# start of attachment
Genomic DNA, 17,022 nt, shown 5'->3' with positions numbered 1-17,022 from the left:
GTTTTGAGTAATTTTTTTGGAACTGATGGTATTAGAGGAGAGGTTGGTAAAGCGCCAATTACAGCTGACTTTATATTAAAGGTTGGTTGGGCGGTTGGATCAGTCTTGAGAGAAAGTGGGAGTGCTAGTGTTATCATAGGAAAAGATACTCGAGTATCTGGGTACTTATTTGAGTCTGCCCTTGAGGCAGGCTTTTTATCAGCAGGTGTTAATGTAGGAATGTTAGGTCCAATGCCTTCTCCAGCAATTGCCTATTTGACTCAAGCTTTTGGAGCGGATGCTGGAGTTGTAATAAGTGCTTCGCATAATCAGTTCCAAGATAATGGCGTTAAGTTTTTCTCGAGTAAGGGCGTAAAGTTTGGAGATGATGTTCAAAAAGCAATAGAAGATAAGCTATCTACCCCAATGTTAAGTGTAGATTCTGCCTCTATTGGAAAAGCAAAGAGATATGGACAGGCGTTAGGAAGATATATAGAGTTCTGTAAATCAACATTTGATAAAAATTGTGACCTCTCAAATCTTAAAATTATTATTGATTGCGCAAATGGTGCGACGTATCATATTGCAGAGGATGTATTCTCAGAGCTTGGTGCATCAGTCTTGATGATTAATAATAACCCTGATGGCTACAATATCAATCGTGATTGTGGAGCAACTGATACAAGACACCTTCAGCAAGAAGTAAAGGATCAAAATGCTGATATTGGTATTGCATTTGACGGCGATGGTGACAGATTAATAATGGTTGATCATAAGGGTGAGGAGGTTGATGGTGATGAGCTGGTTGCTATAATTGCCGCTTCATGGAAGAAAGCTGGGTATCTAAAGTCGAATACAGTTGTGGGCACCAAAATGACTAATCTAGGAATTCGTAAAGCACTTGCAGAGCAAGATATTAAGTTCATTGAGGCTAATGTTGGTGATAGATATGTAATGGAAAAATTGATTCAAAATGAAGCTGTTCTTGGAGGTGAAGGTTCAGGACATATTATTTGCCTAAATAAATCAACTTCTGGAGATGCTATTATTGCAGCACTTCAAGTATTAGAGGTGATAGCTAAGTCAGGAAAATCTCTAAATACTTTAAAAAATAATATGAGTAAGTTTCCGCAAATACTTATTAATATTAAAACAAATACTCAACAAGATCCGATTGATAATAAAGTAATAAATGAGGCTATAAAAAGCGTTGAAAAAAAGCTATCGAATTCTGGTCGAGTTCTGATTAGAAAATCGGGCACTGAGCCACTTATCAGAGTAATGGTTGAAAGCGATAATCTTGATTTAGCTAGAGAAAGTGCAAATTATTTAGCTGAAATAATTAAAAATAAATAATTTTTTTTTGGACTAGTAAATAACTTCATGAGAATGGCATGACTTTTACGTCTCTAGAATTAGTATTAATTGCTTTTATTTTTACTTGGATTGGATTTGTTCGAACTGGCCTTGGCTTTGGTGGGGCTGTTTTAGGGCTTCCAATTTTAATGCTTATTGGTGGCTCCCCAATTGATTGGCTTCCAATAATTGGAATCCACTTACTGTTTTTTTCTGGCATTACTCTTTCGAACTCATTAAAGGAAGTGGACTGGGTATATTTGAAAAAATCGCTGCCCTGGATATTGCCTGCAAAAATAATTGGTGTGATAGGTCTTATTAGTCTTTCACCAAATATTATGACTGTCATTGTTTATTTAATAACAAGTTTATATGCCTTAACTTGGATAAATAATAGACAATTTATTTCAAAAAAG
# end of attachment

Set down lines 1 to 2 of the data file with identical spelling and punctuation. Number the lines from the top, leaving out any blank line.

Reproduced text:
Genomic DNA, 17,022 nt, shown 5'->3' with positions numbered 1-17,022 from the left:
GTTTTGAGTAATTTTTTTGGAACTGATGGTATTAGAGGAGAGGTTGGTAAAGCGCCAATTACAGCTGACTTTATATTAAAGGTTGGTTGGGCGGTTGGATCAGTCTTGAGAGAAAGTGGGAGTGCTAGTGTTATCATAGGAAAAGATACTCGAGTATCTGGGTACTTATTTGAGTCTGCCCTTGAGGCAGGCTTTTTATCAGCAGGTGTTAATGTAGGAATGTTAGGTCCAATGCCTTCTCCAGCAATTGCCTATTTGACTCAAGCTTTTGGAGCGGATGCTGGAGTTGTAATAAGTGCTTCGCATAATCAGTTCCAAGATAATGGCGTTAAGTTTTTCTCGAGTAAGGGCGTAAAGTTTGGAGATGATGTTCAAAAAGCAATAGAAGATAAGCTATCTACCCCAATGTTAAGTGTAGATTCTGCCTCTATTGGAAAAGCAAAGAGATATGGACAGGCGTTAGGAAGATATATAGAGTTCTGTAAATCAACATTTGATAAAAATTGTGACCTCTCAAATCTTAAAATTATTATTGATTGCGCAAATGGTGCGACGTATCATATTGCAGAGGATGTATTCTCAGAGCTTGGTGCATCAGTCTTGATGATTAATAATAACCCTGATGGCTACAATATCAATCGTGATTGTGGAGCAACTGATACAAGACACCTTCAGCAAGAAGTAAAGGATCAAAATGCTGATATTGGTATTGCATTTGACGGCGATGGTGACAGATTAATAATGGTTGATCATAAGGGTGAGGAGGTTGATGGTGATGAGCTGGTTGCTATAATTGCCGCTTCATGGAAGAAAGCTGGGTATCTAAAGTCGAATACAGTTGTGGGCACCAAAATGACTAATCTAGGAATTCGTAAAGCACTTGCAGAGCAAGATATTAAGTTCATTGAGGCTAATGTTGGTGATAGATATGTAATGGAAAAATTGATTCAAAATGAAGCTGTTCTTGGAGGTGAAGGTTCAGGACATATTATTTGCCTAAATAAATCAACTTCTGGAGATGCTATTATTGCAGCACTTCAAGTATTAGAGGTGATAGCTAAGTCAGGAAAATCTCTAAATACTTTAAAAAATAATATGAGTAAGTTTCCGCAAATACTTATTAATATTAAAACAAATACTCAACAAGATCCGATTGATAATAAAGTAATAAATGAGGCTATAAAAAGCGTTGAAAAAAAGCTATCGAATTCTGGTCGAGTTCTGATTAGAAAATCGGGCACTGAGCCACTTATCAGAGTAATGGTTGAAAGCGATAATCTTGATTTAGCTAGAGAAAGTGCAAATTATTTAGCTGAAATAATTAAAAATAAATAATTTTTTTTTGGACTAGTAAATAACTTCATGAGAATGGCATGACTTTTACGTCTCTAGAATTAGTATTAATTGCTTTTATTTTTACTTGGATTGGATTTGTTCGAACTGGCCTTGGCTTTGGTGGGGCTGTTTTAGGGCTTCCAATTTTAATGCTTATTGGTGGCTCCCCAATTGATTGGCTTCCAATAATTGGAATCCACTTACTGTTTTTTTCTGGCATTACTCTTTCGAACTCATTAAAGGAAGTGGACTGGGTATATTTGAAAAAATCGCTGCCCTGGATATTGCCTGCAAAAATAATTGGTGTGATAGGTCTTATTAGTCTTTCACCAAATATTATGACTGTCATTGTTTATTTAATAACAAGTTTATATGCCTTAACTTGGATAAATAATAGACAATTTATTTCAAAAAAG